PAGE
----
The case of the Browns — the Texas couple who first fought their bank, then fought Nationstar — illustrates Nationstar’s aggressiveness when selling a home through an auction site.
The Browns won a temporary restraining order against Nationstar as they fought what they argued was a wrongful foreclosure. But Nationstar went ahead and listed the home for sale on Auction.com, an outside auction platform that has split fees with Nationstar.
On Sept. 26, 2013 — more than a week before the restraining order would expire — Nationstar auctioned off the home through Auction.com. Next, Nationstar moved the case from state to federal court, and it closed the deal before the new judge could rule.
“This was our first home,” said Ms. Brown, who ultimately lost the case after the home was sold. “I didn’t want to give up on it.”
Working Poor Left Behind
To a visitor, Ruskin, Fla., a town just south of Tampa, looks like cookie-cutter suburbia.
But to private equity, it is pay dirt. Blackstone, one of the largest private equity firms, owns 125 homes in Ruskin that it operates as rentals.
The financial crisis hit Ruskin hard: Nearly 800 families lost their homes in foreclosures, according to RealtyTrac. But the town is bouncing back. Amazon has opened a giant warehouse and distribution facility in Ruskin that now employs 2,000 people.
Across America, private equity firms stormed areas like Ruskin, calculating that the decline in home prices would be relatively short-lived. Ruskin’s long-term economic prospects looked good. And it had many relatively newer homes, which are cheaper for a landlord to maintain.
In making such a large investment in housing — $9 billion buying and renovating mainly foreclosed homes over the last four years — Blackstone effectively bet on which communities would emerge from the housing crisis as winners.
It bet correctly. The firm, which now owns about 50,000 homes in 14 markets, recently reported that the fund holding its Invitation Homes rental subsidiary has generated a 23 percent annualized return for its investors.
More broadly, private equity’s investment in housing helped stabilize home prices across the country. The Obama administration supported private investment in foreclosed homes, with Timothy F. Geithner, then the Treasury secretary, remarking in 2011 that it would “support neighborhood and home price stability.”
Still, there has been a cost. Blackstone largely steered clear of more urban communities with older homes, which are more expensive to maintain.
LuTanya Garrett, who pays $1,395 a month for a four-bedroom house that Blackstone owns in Ruskin, said she was looking for another home because of the rent. “I feel like if I’m going to pay rent like this, I might as well own my own home,” said Ms. Garrett, 47, a mother of three.
Nationally, the average rent on an Invitation Homes home is $1,605 a month. The median rent in Ruskin is $1,452, according to Trulia, a listing service.
Blackstone says 72 percent of its homes have monthly rents that are within federal affordability guidelines for the markets it operates in.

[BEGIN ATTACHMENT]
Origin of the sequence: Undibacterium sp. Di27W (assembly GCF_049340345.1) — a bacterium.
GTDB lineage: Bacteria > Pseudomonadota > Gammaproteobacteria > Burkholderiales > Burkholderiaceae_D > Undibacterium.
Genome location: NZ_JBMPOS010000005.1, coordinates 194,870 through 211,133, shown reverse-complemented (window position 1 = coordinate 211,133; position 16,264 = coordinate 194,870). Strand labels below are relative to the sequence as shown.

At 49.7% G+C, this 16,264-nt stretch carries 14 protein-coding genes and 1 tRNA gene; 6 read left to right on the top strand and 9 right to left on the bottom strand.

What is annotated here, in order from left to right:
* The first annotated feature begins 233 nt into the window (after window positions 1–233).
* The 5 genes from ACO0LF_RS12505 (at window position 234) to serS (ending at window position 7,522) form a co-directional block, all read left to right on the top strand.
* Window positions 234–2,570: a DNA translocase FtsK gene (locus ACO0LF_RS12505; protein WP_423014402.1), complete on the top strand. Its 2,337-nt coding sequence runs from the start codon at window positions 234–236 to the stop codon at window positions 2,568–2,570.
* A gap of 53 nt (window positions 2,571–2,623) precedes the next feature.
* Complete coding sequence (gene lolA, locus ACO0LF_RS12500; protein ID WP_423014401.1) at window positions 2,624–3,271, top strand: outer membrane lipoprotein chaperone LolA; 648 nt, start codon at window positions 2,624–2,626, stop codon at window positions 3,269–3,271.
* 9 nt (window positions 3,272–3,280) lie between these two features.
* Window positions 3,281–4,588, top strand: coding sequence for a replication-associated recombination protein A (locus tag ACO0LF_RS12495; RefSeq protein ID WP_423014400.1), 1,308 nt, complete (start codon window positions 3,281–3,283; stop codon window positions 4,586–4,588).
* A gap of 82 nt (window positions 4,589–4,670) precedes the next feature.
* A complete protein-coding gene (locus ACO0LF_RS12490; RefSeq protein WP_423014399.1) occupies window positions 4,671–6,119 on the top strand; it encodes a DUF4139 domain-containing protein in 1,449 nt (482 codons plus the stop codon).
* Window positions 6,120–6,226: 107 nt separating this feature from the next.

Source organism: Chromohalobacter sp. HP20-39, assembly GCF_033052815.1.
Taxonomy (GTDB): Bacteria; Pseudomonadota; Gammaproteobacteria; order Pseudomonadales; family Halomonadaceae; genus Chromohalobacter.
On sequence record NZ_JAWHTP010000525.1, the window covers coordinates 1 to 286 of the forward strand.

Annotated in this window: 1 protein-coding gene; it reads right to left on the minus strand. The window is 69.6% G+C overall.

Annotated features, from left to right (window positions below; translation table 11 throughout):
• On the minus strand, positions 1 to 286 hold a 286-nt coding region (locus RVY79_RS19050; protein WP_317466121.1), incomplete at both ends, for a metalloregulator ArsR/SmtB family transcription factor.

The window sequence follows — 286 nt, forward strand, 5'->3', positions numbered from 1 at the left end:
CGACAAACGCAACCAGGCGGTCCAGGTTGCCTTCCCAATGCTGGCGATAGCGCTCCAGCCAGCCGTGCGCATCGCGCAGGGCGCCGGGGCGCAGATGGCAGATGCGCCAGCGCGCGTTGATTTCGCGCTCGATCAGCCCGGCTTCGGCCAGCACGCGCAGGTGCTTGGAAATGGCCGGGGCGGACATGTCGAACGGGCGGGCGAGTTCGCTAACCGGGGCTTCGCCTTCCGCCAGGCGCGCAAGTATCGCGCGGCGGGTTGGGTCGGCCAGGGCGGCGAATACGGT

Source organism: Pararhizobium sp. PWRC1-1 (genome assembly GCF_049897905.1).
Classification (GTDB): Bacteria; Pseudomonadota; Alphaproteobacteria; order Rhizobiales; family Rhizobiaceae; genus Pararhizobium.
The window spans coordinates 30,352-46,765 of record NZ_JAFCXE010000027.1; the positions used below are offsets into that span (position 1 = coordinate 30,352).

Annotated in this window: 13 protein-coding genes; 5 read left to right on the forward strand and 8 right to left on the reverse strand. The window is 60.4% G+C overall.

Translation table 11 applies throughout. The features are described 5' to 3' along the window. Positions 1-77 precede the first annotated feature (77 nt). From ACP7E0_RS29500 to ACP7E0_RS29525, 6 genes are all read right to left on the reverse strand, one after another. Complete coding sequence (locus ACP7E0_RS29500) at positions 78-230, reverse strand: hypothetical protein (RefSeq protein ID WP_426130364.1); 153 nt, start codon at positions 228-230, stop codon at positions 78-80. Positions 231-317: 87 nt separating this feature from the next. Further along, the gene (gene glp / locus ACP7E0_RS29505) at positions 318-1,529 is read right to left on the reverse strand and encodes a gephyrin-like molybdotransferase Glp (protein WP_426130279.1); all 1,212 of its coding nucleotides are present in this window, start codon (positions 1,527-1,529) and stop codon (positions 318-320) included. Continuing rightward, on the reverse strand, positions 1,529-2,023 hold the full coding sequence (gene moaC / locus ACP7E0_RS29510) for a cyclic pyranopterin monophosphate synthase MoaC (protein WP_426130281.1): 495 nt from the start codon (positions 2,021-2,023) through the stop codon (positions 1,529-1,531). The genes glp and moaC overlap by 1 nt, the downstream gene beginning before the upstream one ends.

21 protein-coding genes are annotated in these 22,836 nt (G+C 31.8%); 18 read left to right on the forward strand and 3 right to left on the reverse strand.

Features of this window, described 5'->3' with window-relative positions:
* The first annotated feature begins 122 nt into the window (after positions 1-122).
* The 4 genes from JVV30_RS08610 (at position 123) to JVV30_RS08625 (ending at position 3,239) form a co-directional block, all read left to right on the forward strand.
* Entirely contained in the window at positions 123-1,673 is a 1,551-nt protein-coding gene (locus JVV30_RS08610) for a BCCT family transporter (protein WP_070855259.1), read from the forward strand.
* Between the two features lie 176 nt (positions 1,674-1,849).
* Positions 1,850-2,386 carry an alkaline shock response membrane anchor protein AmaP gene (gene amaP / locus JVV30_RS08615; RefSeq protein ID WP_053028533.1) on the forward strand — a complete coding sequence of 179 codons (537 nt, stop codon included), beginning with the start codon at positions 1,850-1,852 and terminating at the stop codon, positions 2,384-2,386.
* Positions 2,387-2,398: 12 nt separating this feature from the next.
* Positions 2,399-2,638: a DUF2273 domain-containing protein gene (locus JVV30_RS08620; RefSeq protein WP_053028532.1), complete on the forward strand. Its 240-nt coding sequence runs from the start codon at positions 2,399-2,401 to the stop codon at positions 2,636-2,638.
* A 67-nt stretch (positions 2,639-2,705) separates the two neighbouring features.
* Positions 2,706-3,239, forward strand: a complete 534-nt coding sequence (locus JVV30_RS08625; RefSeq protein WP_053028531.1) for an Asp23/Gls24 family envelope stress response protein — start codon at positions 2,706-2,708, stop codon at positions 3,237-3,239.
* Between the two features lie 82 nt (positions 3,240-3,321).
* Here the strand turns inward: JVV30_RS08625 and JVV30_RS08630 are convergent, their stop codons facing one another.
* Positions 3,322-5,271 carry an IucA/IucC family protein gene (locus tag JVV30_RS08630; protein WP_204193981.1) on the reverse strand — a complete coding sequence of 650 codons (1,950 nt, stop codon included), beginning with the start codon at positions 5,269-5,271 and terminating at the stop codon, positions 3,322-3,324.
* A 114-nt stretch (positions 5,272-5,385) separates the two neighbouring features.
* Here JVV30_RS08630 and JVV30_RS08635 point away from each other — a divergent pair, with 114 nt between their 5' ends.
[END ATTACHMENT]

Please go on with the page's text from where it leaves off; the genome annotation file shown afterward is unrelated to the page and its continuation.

Institutional investors, which collectively have bought more than 200,000 homes across the United States, point out that the rental homes they operate are a small fraction of the more than 15 million rental homes nationwide. Most are owned by small investors.
About 3 percent of Blackstone’s rental homes are leased to lower-income tenants with federal housing subsidies known as Section 8 vouchers. The numbers are lower for most other big private equity firms.
Blackstone has said it welcomes Section 8 voucher holders, if the federal subsidy is enough to cover the rent. “We are proud to provide quality housing choices for working families,” said Claire Parker, a spokeswoman for Invitation Homes.
Blackstone needs to compete for middle-market renters to serve pension fund investors that have come to expect strong returns. And that leads private equity to focus on suburban communities with relatively few Section 8 voucher holders.
Housing advocates argue that large private equity firms investing in rental housing should do more for the communities where they operate. “The urban areas took a big hit, and they have stayed down,” said Alan Mallach, senior fellow at the Center for Community Progress, a nonprofit that advises communities on dealing with vacant and blighted homes. “These firms are going into markets which would have recovered anyway.”
There are exceptions, though. Patriarch Properties of Newport Beach, Calif., is one small private equity firm that has set up shop mainly on the South Side of Columbus, Ohio, where abandoned buildings dot the streets, some inhabited by squatters and drug users.
For the most part, Columbus has rebounded from the financial crisis. Unemployment is low, and the city is home to companies like Nationwide Insurance and Huntington Bancshares.
Patriarch has bought about 260 deteriorated homes on the city’s South Side, an area yet to recover, and is using a combination of investor capital and low-interest loans from a nonprofit to rehabilitate the properties. The firm intends to rent the finished homes to residents, many with Section 8 vouchers, for $500 to $900 a month.
”We are trying to bring up an entire area,” said Ethan Temianka, 32, the founder of Patriarch.
But there are questions over whether Patriarch can generate the hefty returns it promised investors.
“Their very presence is a validation that there is a renaissance in the South Side,” said the Rev. John Edgar, who heads Community Development for All People, a nonprofit group already rehabbing homes in Columbus. “But I am not certain that in the long run the business model is viable.”
Les Neuhaus contributed reporting. Susan Beachy, Alain Delaquérière and Doris Burke contributed research.